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Five essential HR practices for growing businesses

Running a business is sometimes akin to navigating a minefield of procedure and best practice, legislative obligations and much more. Whether it is on-boarding new staff members or performing a fair dismissal check, the absence of certain HR structures will inevitably lead to an unnecessary waste of time and money later down the line.

As a small business owner, important questions to ask include:

“Do I know how the National Employment Standards affect my business?”

“Am I aware of how and why claims of discrimination may occur?”

“Do I monitor social media use?”

“Have I defined what constitutes a valid workplace expense?”

“Do I have a procedure in place for terminating employment?”

As your business grows, you may start to experience the increasing notion that you should be doing something about your HR, this being a vague and distant inclination that seems to consistently slip further down the to-do list. Whilst your focus is most likely on driving sales and developing your business, here are five areas in which implementing a policy really is in your best interests:

1.Flexibility. As an employer it’s important to know what your employees are entitled to in terms of flexible working arrangements and parental or carers leave. The NES provides employees with the right to request flexible working hours if they are a parent, or are responsible for the care of a child under school age or under 18 years with a disability. Flexible working arrangements include, but are not limited to:

–       Changes in hours of work

–       Changes in patterns of work

–       Changes in location of work

2. Discrimination. Multiple areas exist for potential discrimination claims and these are important for employers to be aware of; race, sex, disability and pregnancy to name a few. Your employees also need to be fully aware of the rules, so you may want to consider creating an employee handbook, which is a collection of information that employees need to know about your business and its policies. Factors such as equal opportunity procedures, details of working hours, personal appearance and alcohol and drugs regulations should also be grouped together here along with your social media policy. It is crucial to ensure you cover all bases with the information you provide, and even more essential to ensure that every employee reads and agrees to it.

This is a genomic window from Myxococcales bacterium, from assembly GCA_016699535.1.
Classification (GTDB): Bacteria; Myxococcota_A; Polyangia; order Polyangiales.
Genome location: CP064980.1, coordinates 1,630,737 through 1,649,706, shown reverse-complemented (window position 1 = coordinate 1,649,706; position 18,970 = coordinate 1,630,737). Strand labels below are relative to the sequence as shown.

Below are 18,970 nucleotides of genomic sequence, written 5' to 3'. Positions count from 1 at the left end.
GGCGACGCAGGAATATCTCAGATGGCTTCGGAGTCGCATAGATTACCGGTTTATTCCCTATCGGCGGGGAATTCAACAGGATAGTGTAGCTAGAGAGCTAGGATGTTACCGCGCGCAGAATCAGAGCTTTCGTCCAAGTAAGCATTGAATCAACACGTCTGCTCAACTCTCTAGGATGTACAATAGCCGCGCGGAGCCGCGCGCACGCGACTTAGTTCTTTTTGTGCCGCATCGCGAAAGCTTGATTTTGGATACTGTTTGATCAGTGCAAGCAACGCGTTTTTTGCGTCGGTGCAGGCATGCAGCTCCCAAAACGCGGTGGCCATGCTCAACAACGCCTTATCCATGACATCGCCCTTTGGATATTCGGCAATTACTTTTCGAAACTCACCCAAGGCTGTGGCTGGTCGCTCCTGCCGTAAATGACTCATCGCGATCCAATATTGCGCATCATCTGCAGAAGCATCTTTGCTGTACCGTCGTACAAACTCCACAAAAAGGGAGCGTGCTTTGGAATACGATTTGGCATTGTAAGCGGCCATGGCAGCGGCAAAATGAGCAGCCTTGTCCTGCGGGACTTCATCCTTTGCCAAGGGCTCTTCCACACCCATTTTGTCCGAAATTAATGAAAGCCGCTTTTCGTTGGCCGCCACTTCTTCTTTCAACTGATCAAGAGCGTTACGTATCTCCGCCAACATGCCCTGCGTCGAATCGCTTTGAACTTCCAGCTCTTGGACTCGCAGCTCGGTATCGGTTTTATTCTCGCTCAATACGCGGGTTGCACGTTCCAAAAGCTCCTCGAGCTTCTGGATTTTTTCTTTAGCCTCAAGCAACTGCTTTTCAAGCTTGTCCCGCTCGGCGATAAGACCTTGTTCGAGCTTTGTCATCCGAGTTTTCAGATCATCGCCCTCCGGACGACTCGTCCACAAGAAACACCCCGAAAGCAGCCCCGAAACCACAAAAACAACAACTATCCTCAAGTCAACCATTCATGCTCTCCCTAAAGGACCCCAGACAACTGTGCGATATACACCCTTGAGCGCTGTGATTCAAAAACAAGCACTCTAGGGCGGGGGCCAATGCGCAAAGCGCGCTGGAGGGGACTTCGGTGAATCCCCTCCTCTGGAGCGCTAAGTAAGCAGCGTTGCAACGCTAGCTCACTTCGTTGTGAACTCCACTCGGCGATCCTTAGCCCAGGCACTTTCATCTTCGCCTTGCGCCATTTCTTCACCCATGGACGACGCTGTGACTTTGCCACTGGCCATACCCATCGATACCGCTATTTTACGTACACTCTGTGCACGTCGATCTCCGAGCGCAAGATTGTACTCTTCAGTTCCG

3. Social Media. This is two-fold. Firstly, the use of social media by your employees and secondly, the way that you use social media as a business tool. It has become common place for businesses to use social media platforms as marketing tools, but what about the level of involvement from your employees? Create a social media policy that outlines expectations about fair use during work hours as well as instructions regarding employee participation and the use of company knowledge and brand on their own profiles.

4. Expense Reimbursement. Even with one or two employees claiming expenses, requesting that each employee is aware of your expense reimbursement policy is essential. The policy should outline your expectations in terms of time scales, receipts, spend limits, manager authorisation and what actually constitutes a valid expense. There are also cloud services available to automate the process including receipt scanning, which eliminates most of the work!

5. Dismissal processes. Whether in the form of an unfair dismissal claim or official notice of termination, letting an employee go is a sensitive area with several areas of compliance to consider. Refer to an Unfair Dismissal Fact Sheet to ensure the correct processes are being followed and avoid leaving yourself open to unfair dismissal claims. If you have fewer than 15 employees then you are classified as a small business, you can refer to the Small Business Dismissal Code Checklist, which gives guidance on compliance for small businesses. Aside from unfair dismissal, having a template for a termination letter will also save time, money and confusion.

HR is basically the managing, planning, recruiting, retaining and developing of your most important resource, your employees. The ultimate objective is to create a working environment that employees are happy in, meaning they are motivated and satisfied. This is made much easier by the implementation of good HR conduct as early as possible, so as you progress, your procedures (or lack thereof) will not hold you back.